How will the new Quebec privacy law affect marketers?

Quebec Privacy Law Announcement Summary:

  • New requirements for privacy are now in force under Quebec’s Law 25.
  • The new law borrowed the best practices from other jurisdictions such as the EU. 
  • The government wants to improve consent so consumers have a better idea of how their data is being captured and used. 
  • Quebec is looking at increasing financial penalties for companies that do not comply with the new law.

Quebec’s new data privacy law entered into force on September 22nd. The need for a modernized privacy law should come as no surprise: big tech is tracking your every click, search, and download, and in some cases, information is being resold to third parties and used for advertising. 

The Province of Quebec has decided to do something about it. 

What Quebec’s new data privacy law could mean for consumers?

Three years ago, the provincial government announced a new privacy law would be tabled in the National Assembly. The bill has since passed and gives some powers back to the individual consumer, borrowing the best standards from GDPR.

“The law will give back [to the citizen] control of his data,” said the Minister of Justice, Sonia LeBel. “We are moving towards European models, and this is what is recognized as the most advanced.”

The new privacy law comes at a time when an increasing number of consumers are worried about the growing number of personal data leaks and how their information is being collected and used. 

Law 25 gives increased enforcement powers the Commission d’accès à l’information du Québec, Quebec’s data protection authority. The new powers include conducting privacy impact assessments before transferring personal data outside the province and transparency requirements.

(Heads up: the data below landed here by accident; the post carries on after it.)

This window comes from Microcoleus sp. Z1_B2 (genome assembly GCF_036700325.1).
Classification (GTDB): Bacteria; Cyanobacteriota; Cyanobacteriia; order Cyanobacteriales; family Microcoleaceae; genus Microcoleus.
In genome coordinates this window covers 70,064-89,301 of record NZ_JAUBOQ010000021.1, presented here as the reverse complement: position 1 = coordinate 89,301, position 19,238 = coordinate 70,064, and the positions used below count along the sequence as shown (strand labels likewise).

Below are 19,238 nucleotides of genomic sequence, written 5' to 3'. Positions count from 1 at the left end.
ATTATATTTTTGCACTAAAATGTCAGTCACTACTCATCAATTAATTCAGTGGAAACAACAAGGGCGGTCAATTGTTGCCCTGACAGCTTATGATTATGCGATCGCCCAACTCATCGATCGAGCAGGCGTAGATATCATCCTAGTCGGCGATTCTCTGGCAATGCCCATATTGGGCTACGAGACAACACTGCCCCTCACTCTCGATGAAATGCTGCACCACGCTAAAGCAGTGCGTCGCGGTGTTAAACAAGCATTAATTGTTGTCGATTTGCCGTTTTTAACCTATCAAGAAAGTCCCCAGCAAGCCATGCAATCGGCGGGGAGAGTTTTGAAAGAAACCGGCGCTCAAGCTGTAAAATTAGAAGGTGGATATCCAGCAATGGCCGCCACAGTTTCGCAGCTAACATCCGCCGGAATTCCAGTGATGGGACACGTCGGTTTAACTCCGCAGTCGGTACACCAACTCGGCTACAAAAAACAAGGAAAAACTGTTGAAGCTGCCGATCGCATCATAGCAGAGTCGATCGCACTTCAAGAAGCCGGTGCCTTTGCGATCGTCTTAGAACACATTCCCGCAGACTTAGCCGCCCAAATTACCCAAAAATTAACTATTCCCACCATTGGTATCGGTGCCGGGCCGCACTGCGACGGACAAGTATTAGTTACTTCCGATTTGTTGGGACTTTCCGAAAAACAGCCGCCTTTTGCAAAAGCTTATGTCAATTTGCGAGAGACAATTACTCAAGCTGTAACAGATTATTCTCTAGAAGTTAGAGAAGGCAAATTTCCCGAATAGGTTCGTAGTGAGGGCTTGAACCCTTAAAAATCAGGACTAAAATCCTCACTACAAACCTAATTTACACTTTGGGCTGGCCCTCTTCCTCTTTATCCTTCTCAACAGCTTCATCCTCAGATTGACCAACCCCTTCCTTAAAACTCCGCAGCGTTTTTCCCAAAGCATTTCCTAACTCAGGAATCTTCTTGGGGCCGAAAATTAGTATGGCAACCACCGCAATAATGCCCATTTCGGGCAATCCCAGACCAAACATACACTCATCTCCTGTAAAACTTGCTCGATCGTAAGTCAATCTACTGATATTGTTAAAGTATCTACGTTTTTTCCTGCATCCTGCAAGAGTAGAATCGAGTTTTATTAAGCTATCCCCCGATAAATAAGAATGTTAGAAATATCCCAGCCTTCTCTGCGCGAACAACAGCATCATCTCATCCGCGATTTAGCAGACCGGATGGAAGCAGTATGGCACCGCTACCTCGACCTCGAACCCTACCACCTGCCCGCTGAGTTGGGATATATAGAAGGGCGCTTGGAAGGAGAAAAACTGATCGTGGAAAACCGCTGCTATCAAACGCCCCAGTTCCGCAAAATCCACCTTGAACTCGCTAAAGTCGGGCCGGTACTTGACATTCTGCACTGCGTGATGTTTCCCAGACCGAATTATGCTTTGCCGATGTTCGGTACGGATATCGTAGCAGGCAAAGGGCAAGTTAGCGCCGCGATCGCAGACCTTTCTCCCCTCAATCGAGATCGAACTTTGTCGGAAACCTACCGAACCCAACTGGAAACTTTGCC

How will the new privacy law affect businesses in the province?

The concept of consent has been modernized and is a cornerstone of the law. One of the biggest changes for businesses, similar to GDPR, Law 25 also has extraterritorial reach, encompassing companies whose actions impact consumers in Quebec.

Let’s imagine you have an online store based in the United States that sells products to customers worldwide, including in Quebec, Canada. If you collect personal information from customers in Quebec, such as their names and email addresses, and use that data for marketing or other purposes, you would need to comply with Law 25, even though your business is located outside of Quebec.

This is because the law applies to companies that affect consumers in Quebec by collecting and using their personal information. So, in this scenario, you would need to ensure your data collection and usage practices align with the requirements of Law 25 to avoid legal issues.

Based on GDPR’s standards, companies would have to use plain language in their consent text, and give specific consent to the consumer to better control the usage of their data.

In addition to better data standards, the government is looking at increasing financial penalties for companies that do not comply with the new law. Penalties of non-compliance can range from $15,000 to $25 million, or 4% of the company’s worldwide turnover for the previous year – whichever is greater.

Seeing as the current law dates back to the 1990s, it’s about time the government made some updates to modernize privacy laws in the province. 

Other jurisdictions will likely start modernizing their consumer privacy legislation soon as well. Most recently, we saw California implement a new law, the California Consumer Privacy Act, giving more rights back to the consumer.

What can businesses in Quebec do right now to prepare?

The most important thing is to keep an eye on what’s happening and reach out to your vendors to make sure everyone is ready to meet compliance. Don’t be afraid to ask your vendors the tough question: “Are you reselling my customer data?” 

If you’re one of the companies that collect customer data and resell it to third parties, well, it might be time to start looking at a new business model/revenue stream because that won’t work anymore in Quebec.

We, at Raange, believe that transparency is core to good business.

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